House Financial Services Committee to Vote on Voucher Mobility and Residential Substance-Abuse Treatment Programs

The House Committee on Financial Services will vote on two bills related to affordable housing on May 22. The committee will consider the “Housing Choice Voucher Mobility Demonstration Act of 2018” (HR 5793), introduced by Representatives Sean Duffy (R-WI) and Emmanuel Cleaver (R-MO), and the “Transitional Housing for Recovery in Viable Environments Demonstration Program (THRIVE) Act” (HR 5735), introduced by Representative Andy Barr (R-KY).

NLIHC supports HR 5793, which, if enacted, would further improve voucher mobility to help more households using housing vouchers move to communities of their choice, including those with access to jobs with decent pay, good schools, transportation, and healthcare. Through this three-year demonstration, HUD and public housing agencies (PHAs) would be able to develop new models for improving voucher mobility and provide counseling to help HUD-assisted families move to areas of opportunity. Under the bill, PHAs could use demonstration funds to improve collaboration between agencies and align policies and administrative systems. The proposal also includes an important research component to study what strategies prove most cost-effective at increasing the share of voucher holders with children living in higher-opportunity areas.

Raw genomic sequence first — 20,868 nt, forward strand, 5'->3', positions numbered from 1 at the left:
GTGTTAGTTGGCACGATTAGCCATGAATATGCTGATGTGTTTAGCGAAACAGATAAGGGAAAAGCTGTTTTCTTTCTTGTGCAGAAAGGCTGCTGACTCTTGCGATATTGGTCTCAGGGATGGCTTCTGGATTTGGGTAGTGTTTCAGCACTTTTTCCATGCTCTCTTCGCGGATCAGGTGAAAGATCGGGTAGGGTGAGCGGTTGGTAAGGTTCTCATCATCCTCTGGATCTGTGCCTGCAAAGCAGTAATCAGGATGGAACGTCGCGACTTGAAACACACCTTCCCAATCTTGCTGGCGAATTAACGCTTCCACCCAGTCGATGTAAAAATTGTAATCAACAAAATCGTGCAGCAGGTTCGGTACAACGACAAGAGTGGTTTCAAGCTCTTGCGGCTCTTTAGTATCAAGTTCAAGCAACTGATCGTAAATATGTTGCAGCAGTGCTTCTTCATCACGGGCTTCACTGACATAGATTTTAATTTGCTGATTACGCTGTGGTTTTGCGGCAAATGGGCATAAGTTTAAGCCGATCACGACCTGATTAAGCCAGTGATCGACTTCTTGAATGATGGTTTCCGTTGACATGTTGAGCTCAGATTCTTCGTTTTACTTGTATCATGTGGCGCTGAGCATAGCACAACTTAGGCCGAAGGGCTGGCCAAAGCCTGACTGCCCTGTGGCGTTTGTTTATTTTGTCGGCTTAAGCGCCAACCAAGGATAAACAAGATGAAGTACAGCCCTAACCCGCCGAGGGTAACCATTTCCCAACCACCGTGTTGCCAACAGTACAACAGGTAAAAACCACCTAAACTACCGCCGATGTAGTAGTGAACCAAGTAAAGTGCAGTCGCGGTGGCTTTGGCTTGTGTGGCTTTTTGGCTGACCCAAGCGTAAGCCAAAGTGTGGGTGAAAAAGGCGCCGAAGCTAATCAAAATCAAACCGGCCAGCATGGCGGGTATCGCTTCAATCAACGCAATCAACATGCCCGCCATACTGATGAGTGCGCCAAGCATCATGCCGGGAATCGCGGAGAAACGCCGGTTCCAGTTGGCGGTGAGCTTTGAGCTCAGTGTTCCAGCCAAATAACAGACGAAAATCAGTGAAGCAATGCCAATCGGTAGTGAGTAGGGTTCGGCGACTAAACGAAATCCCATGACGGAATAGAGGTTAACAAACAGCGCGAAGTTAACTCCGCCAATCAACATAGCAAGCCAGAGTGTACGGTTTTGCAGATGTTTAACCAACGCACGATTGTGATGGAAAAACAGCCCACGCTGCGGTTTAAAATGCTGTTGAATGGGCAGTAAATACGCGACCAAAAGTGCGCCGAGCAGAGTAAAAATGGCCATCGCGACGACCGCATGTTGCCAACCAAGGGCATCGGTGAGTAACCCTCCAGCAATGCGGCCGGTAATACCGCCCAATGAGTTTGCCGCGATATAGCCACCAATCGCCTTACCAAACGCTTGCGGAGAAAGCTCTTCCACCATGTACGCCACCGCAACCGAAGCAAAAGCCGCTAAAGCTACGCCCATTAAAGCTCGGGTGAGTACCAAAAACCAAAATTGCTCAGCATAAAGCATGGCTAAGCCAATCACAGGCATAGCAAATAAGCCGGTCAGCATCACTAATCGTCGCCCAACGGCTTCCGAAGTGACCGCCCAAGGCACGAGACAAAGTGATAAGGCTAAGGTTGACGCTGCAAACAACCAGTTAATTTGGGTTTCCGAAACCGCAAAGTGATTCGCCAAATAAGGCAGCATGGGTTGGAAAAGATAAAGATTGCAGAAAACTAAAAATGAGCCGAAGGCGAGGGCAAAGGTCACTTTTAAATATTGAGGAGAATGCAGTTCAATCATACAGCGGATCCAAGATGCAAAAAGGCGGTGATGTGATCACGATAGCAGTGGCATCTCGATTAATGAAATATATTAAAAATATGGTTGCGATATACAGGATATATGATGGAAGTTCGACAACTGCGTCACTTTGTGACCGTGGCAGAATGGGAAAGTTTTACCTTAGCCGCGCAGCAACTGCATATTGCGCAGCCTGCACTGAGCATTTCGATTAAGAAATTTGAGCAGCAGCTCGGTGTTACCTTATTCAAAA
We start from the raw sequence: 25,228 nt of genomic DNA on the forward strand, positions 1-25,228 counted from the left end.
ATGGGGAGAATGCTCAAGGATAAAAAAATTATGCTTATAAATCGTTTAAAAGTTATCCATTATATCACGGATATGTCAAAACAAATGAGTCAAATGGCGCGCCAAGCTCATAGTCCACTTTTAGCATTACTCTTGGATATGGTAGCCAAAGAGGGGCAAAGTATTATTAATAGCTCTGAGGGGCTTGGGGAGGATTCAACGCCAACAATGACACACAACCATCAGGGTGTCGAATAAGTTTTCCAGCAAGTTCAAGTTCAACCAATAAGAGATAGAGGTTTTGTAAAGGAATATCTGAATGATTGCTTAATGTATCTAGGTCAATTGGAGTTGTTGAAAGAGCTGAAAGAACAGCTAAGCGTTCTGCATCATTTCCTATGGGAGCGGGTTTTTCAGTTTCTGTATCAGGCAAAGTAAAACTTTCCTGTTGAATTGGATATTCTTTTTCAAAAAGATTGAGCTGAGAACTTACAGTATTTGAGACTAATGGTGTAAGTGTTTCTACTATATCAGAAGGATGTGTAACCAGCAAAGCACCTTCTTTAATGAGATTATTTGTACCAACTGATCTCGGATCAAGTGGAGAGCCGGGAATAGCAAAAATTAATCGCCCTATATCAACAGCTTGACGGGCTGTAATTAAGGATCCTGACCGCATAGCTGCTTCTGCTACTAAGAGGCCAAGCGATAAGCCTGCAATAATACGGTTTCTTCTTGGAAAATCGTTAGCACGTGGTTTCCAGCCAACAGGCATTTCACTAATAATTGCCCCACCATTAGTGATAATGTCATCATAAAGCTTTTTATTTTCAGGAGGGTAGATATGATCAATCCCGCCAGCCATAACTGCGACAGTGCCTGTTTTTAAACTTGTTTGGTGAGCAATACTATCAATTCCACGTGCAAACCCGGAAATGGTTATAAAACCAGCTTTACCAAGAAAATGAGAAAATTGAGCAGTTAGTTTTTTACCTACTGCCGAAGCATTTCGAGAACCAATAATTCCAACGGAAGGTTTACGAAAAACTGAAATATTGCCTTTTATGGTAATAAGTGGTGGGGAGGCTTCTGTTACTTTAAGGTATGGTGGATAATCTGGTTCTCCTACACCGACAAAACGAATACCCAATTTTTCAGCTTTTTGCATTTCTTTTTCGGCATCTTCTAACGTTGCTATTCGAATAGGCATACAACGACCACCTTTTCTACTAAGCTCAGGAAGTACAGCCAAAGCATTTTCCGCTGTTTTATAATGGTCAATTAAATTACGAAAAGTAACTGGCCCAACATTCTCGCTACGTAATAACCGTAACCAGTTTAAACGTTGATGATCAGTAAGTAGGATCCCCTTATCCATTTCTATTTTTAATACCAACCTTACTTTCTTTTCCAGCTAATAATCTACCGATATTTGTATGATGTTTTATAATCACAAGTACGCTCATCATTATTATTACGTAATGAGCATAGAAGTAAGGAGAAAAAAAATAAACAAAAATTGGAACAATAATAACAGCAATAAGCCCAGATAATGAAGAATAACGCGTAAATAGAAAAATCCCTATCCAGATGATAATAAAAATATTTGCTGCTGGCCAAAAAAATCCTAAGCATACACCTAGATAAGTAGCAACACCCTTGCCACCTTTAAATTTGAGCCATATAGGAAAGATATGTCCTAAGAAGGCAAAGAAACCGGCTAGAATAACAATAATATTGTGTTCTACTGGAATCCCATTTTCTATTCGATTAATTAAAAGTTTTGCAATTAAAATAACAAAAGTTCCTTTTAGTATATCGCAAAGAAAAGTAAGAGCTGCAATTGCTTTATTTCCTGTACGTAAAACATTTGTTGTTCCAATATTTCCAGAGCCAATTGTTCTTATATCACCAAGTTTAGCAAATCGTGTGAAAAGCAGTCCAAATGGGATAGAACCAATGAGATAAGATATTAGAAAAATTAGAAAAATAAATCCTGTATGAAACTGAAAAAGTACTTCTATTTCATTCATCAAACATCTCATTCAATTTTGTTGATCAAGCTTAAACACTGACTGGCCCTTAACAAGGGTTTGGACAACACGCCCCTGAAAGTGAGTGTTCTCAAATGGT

The THRIVE Act would dedicate resources for residential substance-use treatment programs that help people recover from opioid addiction or another substance abuse disorder. Despite the bill’s worthy goal, NLIHC has several concerns with the proposal. HUD is not well-positioned to administer and monitor the proposed demonstration. The bill proposes to allocate vouchers to agencies that provide drug treatment and job skills training, rather than to public housing agencies. While the bill would also require additional resources for technical assistance and oversight, allocating vouchers to such agencies would be inefficient and prone to errors and would exacerbate HUD’s current challenges monitoring too many small agencies. Instead of creating a new program, existing efforts to help people with addiction should be expanded.

The committee will debate and vote on these bills at 10:00 am ET in Rayburn House Office Building, room 2128.

For more information about the bills, see: